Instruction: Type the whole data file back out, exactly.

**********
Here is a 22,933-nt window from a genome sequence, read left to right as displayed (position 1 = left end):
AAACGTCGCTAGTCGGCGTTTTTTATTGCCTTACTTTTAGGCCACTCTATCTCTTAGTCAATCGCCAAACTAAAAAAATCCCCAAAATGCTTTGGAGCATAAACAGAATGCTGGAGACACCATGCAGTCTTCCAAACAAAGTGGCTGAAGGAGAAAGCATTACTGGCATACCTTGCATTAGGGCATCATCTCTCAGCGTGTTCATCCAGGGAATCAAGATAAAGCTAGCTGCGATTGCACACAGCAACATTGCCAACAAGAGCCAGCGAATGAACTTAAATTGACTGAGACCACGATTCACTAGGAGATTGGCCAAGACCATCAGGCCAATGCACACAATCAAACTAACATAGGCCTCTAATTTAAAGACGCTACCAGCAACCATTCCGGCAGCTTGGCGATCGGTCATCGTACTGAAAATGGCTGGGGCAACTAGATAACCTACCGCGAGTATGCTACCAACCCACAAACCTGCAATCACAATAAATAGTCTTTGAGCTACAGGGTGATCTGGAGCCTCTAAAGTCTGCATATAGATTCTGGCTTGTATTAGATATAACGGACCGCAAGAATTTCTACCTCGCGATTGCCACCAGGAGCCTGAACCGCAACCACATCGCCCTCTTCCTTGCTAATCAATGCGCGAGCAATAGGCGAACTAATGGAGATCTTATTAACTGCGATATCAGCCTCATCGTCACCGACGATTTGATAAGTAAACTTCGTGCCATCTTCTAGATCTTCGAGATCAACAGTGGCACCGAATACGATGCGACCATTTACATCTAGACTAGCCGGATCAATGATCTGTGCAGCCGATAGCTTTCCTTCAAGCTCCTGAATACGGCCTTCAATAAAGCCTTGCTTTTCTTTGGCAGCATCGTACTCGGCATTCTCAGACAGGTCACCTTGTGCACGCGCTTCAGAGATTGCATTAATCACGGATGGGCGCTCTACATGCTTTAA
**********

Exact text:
Here is a 22,933-nt window from a genome sequence, read left to right as displayed (position 1 = left end):
AAACGTCGCTAGTCGGCGTTTTTTATTGCCTTACTTTTAGGCCACTCTATCTCTTAGTCAATCGCCAAACTAAAAAAATCCCCAAAATGCTTTGGAGCATAAACAGAATGCTGGAGACACCATGCAGTCTTCCAAACAAAGTGGCTGAAGGAGAAAGCATTACTGGCATACCTTGCATTAGGGCATCATCTCTCAGCGTGTTCATCCAGGGAATCAAGATAAAGCTAGCTGCGATTGCACACAGCAACATTGCCAACAAGAGCCAGCGAATGAACTTAAATTGACTGAGACCACGATTCACTAGGAGATTGGCCAAGACCATCAGGCCAATGCACACAATCAAACTAACATAGGCCTCTAATTTAAAGACGCTACCAGCAACCATTCCGGCAGCTTGGCGATCGGTCATCGTACTGAAAATGGCTGGGGCAACTAGATAACCTACCGCGAGTATGCTACCAACCCACAAACCTGCAATCACAATAAATAGTCTTTGAGCTACAGGGTGATCTGGAGCCTCTAAAGTCTGCATATAGATTCTGGCTTGTATTAGATATAACGGACCGCAAGAATTTCTACCTCGCGATTGCCACCAGGAGCCTGAACCGCAACCACATCGCCCTCTTCCTTGCTAATCAATGCGCGAGCAATAGGCGAACTAATGGAGATCTTATTAACTGCGATATCAGCCTCATCGTCACCGACGATTTGATAAGTAAACTTCGTGCCATCTTCTAGATCTTCGAGATCAACAGTGGCACCGAATACGATGCGACCATTTACATCTAGACTAGCCGGATCAATGATCTGTGCAGCCGATAGCTTTCCTTCAAGCTCCTGAATACGGCCTTCAATAAAGCCTTGCTTTTCTTTGGCAGCATCGTACTCGGCATTCTCAGACAGGTCACCTTGTGCACGCGCTTCAGAGATTGCATTAATCACGGATGGGCGCTCTACATGCTTTAA